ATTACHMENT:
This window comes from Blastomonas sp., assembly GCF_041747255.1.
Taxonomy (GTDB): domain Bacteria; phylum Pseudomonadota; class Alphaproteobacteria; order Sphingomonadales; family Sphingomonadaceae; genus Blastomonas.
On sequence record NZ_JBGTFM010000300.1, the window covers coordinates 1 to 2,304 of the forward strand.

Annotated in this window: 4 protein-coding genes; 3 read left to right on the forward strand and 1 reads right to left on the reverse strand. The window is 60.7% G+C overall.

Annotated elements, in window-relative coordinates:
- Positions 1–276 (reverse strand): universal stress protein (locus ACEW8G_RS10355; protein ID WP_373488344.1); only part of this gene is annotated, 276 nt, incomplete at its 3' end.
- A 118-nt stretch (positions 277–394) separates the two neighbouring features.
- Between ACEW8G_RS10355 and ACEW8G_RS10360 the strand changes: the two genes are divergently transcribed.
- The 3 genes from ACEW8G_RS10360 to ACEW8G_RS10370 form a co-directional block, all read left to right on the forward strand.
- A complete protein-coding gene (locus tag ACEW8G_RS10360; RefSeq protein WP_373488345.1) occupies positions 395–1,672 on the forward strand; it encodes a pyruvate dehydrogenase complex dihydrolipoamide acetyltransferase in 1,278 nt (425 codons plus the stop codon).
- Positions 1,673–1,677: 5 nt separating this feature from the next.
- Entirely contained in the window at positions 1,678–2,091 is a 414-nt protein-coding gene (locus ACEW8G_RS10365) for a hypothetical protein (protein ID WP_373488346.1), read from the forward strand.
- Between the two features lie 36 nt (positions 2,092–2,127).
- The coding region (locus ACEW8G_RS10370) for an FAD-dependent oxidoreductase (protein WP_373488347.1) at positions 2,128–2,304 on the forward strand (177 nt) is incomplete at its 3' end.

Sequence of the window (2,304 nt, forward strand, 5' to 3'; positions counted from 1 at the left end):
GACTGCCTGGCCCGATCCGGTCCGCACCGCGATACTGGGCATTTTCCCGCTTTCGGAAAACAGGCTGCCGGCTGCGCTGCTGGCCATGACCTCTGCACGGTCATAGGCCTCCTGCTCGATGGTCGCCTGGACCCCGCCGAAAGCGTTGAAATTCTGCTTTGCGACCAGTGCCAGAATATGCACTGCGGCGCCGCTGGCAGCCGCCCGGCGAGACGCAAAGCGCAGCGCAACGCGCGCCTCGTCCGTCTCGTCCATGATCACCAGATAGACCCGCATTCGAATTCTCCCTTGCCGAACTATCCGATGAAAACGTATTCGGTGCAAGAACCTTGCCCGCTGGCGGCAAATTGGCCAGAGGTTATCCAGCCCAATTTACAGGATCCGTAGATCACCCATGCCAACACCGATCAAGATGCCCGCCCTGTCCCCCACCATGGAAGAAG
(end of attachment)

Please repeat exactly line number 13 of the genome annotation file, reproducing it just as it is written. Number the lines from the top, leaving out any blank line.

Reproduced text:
- Between the two features lie 36 nt (positions 2,092–2,127).